Increasingly, environmentally related values are being discussed using the rubric of “ecosystem services” (de Groot et al., 2002; Kløverpris et al., 2008). The concept of ecosystem services describes components of the environment in terms of their value to humans and the larger ecosystem. For instance, temperate and tropical forests provide ecosystem services that include biodiversity preservation, watershed protection, and carbon sequestration. Insofar as biofuel development may influence incentives to maintain, for example, wetlands or forests in their natural species mixes, biofuel development could reduce or enhance the ability of these lands to provide ecosystem services.
Given that biological carbon sequestration is currently a goal primarily because it can assist with climate-change mitigation, concern exists that woody biofuels development could decrease overall carbon sequestration and impede efforts at mitigating climate change, thus putting mitigation through advanced biofuel development on a collision with mitigation through biological sequestration (see section “Interaction of Biofuel Policy with Possible Carbon Policies”).
Climate Change and Public Values
Being able to link climate-change mitigation to bioenergy development requires a fairly detailed and sophisticated understanding of these problems and solutions.29 This
28 Widely recognized and cited research on public environmental values has been conducted by Dunlap and Van Liere (1978). Dunlap and Van Liere introduced the concept of the New Environmental Paradigm (NEP) (as opposed to the more conservative, less environmentally oriented Dominant Social Paradigm) operationalized through the NEP scale (Dunlap and Van Liere, 1978). NEP has become the gold standard for measuring environmental values, and the questions therein are frequently used or adapted to be included as a portion of a survey where one of the variables that the authors aim to measure is environmental orientation.
However, some critics argue that instead of reflecting the breadth of values held by the “general” American public, NEP instead is based in the philosophy, concepts, and terms of the environmental movement as represented by well-established groups like the Sierra Club and Greenpeace (Kempton et al., 1996). The critics argue that environmental values are widely shared and deeply held among the American public, even among political conservatives, but Dunlap and Van Liere’s work suggests those are not shared values. Kempton et al. (1996) argue that many people hold environmental values but may not self-identify as “environmentalists” and may use different terms to present their concerns than those used by the more established environmental movement. They did not find a countervailing, antienvironmental “Dominant Social Paradigm” when they assessed environmentally related cultural models held by Americans.
29 There is a growing field of literature that links support for climate-change mitigation policies to understandings of climate-change causes and effects (Kempton et al., 1996; Dietz et al., 2007; Solomon and Johnson, 2009; Dunlap, 2010; Johnson et al., 2011). Kempton et al. (1996) demonstrated that the American public’s understanding of climate-change causes was confused and problematic—for example, many confused the hole in the ozone layer with climate change. At the time those articles were written, the authors suggested that this lack of understanding would likely reduce support for effective climate-change mitigation strategies because people would not understand how the solutions work. More than ten years later, researchers found that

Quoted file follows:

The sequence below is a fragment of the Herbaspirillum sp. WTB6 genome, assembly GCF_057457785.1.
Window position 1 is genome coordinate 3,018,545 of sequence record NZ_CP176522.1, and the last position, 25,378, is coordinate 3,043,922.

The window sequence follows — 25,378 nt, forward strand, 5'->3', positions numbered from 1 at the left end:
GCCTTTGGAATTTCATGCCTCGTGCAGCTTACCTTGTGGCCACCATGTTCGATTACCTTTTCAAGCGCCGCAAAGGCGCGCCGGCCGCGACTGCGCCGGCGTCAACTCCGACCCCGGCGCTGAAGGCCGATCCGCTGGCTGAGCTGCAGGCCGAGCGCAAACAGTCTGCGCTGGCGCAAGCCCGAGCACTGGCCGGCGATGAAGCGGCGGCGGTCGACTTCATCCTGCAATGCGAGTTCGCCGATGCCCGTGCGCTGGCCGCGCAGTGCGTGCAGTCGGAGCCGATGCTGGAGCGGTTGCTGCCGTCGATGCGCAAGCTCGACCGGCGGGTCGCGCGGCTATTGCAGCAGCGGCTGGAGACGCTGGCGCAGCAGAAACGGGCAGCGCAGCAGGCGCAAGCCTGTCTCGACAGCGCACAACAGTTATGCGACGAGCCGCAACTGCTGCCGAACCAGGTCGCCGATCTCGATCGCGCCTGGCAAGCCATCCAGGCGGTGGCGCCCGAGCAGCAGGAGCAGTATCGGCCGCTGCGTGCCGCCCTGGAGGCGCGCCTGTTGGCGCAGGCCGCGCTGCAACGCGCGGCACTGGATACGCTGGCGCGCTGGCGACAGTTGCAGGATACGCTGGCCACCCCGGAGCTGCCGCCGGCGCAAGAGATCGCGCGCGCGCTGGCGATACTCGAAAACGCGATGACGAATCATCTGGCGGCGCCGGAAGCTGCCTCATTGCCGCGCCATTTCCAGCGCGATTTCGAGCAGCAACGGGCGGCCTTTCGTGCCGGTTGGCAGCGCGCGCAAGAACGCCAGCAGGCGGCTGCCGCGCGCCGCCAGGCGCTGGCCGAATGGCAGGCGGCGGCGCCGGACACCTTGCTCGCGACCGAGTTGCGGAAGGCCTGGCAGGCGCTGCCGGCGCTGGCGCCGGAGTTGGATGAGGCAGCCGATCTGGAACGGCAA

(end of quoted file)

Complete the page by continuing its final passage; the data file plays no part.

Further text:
need for in-depth understanding is also true of potential effects related to biofuel development. Being able to understand how biofuel development might affect water quality or biodiversity requires a level of attention to the details of environmental problems and solutions that is unlikely to be paid by average Americans, whether or not they consider themselves concerned about environmental protection. Instead, concerns about some of the more obscure issues, such as water-quality effects, will tend to be held by individuals who devote significant time to understanding environmental problems, including staff and members of national and local environmental groups. Other effects, such as the concern of biofuel development indirectly leading to increased timber harvesting and thus to biodiversity reductions or increased incentives to expand forest investments and biodiversity benefits, are complex and depend on many assumptions. Because the level of understanding required to see all of these linkages may not be common, studies assessing overall concern regarding particular values, independent of linkages to climate change or biofuel effects, are needed.
Water Quality and Public Values
The water quality-related effects of conventional corn production are discussed in the next chapter. Less documented are the conditions under which other biofuels such as soybean biodiesel and cellulosic biofuel can result in substantial benefits. Nonetheless, negative effects are conceivable under some scenarios such as one in which poorly executed timber harvesting to produce ethanol feedstock takes place on steep slopes proximate to coldwater fishery streams. On the other hand, to the extent that cellulosic biofuel market can reduce the rate of loss of America’s farms and forests to industry and suburban sprawl, they may generate positive effects on water supplies, habitats, and viewscapes. Therefore, insofar as biofuel development alters water quality, it has the potential to affect highly valued resources, including aquatic habitats, drinking water sources, and recreationally valuable water bodies (Wilson and Carpenter, 1999).